Facebook Blocks Australians from Viewing, Sharing News Content

Ruben Hill
February 18, 2021

The pact comes amid a push for sweeping new regulations in Murdoch's homeland of Australia, where the government has been poised to crack down on tech giants by forcing them to pay local news outlets for featuring and linking to their stories.

In a statement, Facebook said that, "Actions we're taking are focused on restricting publishers and people in Australia from sharing or viewing Australian and global news content", adding that "as the law does not provide clear guidance on the definition of news content, we have taken a broad definition in order to respect the law as drafted".

But the tech giant has also come under fire for allowing pages run by the likes of China's communist regime to post unabated, while stopping millions of Australians from accessing reliable and informative news.

Facebook said the proposed law "ignores the realities" of its relationship with publishers that use its service to "share news content".

From early Thursday, Australians were unable to post links to news articles or view the Facebook pages of news outlets from anywhere in the world. Google now accounts for 51% of all online advertising in Australia while the Australia Competition and Consumer Commission (ACCC) notes that over 90% of online searches now occur through Google. Google has similarly threatened to shut its search engine in Australia.

On Wednesday, Facebook tried to draw a contrast with Google, arguing that publishers don't voluntarily provide articles that appear in Google search results, while they willingly post news on Facebook, which helps them reach a larger audience.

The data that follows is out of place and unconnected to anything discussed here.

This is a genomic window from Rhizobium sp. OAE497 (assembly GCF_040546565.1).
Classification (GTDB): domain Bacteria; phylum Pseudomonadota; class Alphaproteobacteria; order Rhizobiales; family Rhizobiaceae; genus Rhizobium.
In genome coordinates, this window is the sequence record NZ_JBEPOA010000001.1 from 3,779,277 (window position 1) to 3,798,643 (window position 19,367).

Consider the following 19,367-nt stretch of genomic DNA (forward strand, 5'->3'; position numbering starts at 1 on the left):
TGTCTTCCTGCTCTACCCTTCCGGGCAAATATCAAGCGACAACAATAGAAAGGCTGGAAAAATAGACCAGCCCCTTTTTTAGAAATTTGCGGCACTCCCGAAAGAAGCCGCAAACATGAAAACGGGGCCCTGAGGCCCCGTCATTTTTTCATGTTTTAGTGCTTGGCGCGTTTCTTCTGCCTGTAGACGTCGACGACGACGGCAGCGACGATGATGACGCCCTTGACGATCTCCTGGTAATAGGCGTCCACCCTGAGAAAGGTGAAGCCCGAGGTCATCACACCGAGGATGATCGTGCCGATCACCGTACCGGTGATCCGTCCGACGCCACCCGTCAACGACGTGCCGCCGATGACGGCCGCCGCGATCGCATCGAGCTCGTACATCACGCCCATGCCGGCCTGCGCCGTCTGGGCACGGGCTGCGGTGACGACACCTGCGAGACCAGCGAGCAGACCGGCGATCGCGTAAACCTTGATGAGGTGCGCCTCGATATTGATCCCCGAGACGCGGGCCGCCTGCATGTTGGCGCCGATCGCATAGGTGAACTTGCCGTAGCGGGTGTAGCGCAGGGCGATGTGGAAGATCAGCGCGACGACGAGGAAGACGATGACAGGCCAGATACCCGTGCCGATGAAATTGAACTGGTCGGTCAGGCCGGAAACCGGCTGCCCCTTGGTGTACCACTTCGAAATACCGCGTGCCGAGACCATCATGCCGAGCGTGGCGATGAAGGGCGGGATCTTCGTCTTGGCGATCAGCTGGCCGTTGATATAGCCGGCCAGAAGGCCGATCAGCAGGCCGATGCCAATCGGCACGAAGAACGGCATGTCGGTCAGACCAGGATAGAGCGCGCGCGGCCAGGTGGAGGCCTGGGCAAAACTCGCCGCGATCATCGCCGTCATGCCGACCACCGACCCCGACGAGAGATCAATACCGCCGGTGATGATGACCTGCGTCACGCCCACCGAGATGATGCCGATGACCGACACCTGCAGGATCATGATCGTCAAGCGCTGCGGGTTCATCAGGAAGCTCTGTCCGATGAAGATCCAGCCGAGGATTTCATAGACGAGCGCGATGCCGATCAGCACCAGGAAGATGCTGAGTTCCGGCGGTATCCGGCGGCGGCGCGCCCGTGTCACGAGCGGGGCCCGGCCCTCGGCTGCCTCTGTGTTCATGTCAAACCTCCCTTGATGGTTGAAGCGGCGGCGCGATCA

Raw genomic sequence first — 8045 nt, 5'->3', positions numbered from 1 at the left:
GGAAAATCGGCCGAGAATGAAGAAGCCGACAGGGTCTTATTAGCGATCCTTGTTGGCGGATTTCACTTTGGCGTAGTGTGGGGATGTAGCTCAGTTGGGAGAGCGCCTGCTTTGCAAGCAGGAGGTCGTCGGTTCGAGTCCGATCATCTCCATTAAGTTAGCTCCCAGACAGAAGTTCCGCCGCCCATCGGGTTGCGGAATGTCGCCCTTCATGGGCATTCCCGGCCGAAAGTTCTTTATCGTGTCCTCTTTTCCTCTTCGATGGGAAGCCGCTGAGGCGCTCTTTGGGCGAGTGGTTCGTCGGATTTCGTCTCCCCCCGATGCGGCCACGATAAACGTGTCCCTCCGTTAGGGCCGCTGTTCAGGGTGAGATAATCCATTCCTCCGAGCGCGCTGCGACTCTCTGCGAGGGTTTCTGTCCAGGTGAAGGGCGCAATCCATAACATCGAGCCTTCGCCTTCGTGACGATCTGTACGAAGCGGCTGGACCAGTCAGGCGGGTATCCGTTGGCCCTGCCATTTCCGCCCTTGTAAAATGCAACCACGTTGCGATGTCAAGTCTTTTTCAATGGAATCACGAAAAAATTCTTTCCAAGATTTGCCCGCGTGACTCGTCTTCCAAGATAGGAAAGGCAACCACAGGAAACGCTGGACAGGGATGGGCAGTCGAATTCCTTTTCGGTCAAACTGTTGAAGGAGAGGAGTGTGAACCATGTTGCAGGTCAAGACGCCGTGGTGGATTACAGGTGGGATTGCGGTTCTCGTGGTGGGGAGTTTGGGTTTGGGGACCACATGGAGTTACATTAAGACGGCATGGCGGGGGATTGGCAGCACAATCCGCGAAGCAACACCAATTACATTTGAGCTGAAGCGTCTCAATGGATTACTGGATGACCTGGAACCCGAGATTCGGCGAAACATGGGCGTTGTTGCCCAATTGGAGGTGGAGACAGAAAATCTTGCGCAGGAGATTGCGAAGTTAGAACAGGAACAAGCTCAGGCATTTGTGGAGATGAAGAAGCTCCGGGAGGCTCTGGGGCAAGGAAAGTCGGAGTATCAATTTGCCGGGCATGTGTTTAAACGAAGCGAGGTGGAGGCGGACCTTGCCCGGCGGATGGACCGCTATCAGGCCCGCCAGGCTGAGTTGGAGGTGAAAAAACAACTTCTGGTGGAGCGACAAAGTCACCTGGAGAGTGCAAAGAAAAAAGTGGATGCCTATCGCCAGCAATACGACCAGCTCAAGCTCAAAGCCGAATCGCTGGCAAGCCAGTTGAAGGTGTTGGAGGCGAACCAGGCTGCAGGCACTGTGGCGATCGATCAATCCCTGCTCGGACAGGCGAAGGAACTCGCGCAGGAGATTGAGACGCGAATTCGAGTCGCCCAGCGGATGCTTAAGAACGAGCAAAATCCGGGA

But Facebook said it "will restrict publishers and people in Australia from sharing or viewing Australian and global news content".

"There are negotiations going on with all the major players and the minor players at the moment", Frydenberg said.

He singled out blocks on access to certain government sites related to the coronavirus pandemic, emergency services, weather reports and other issues as "completely unrelated" to the media code.

"What today's events do confirm for all Australians is the vast market power of these media digital giants", he said.

Frydenberg said "none of these deals would be happening" if not for proposed legislation to create a so-called News Media Bargaining Code.

'This morning, I had a constructive discussion with Mark Zuckerberg from Facebook, ' he tweeted on Thursday morning in the wake of the news. While they oppose the measure in Australia, Google and Facebook have struck separate, voluntary agreements to pay publishers.

"This legislation sets a precedent where the government decides who enters into these news content agreements, and ultimately, how much the party that already receives value from the free service gets paid", Easton said. "We will now prioritise investments to other countries, as part of our plans to invest in new licensing news programs and experiences".

Google announced its plans to license news past year and revealed a new product called News Showcase in which publishers can curate and decide for themselves how to present their content on the platform.

Facebook's dramatic move represents a split from Alphabet-owned Google after they joined together for years to campaign against the laws. The company has reached pay deals with more than 450 publications globally since it launched News Showcase in October.

But News Corp's deal with Google extends beyond News Showcase. News Corp. said the payments would be "significant".

News Corp. said it would receive "significant payments" from Google in the three-year agreement, which includes heavyweight news organizations throughout the English-speaking world, such as the Wall Street Journal and New York Post in the US, the Times and the Sun in the United Kingdom, and the Australian and Sky News in Australia.

Other reports by Click Lancashire

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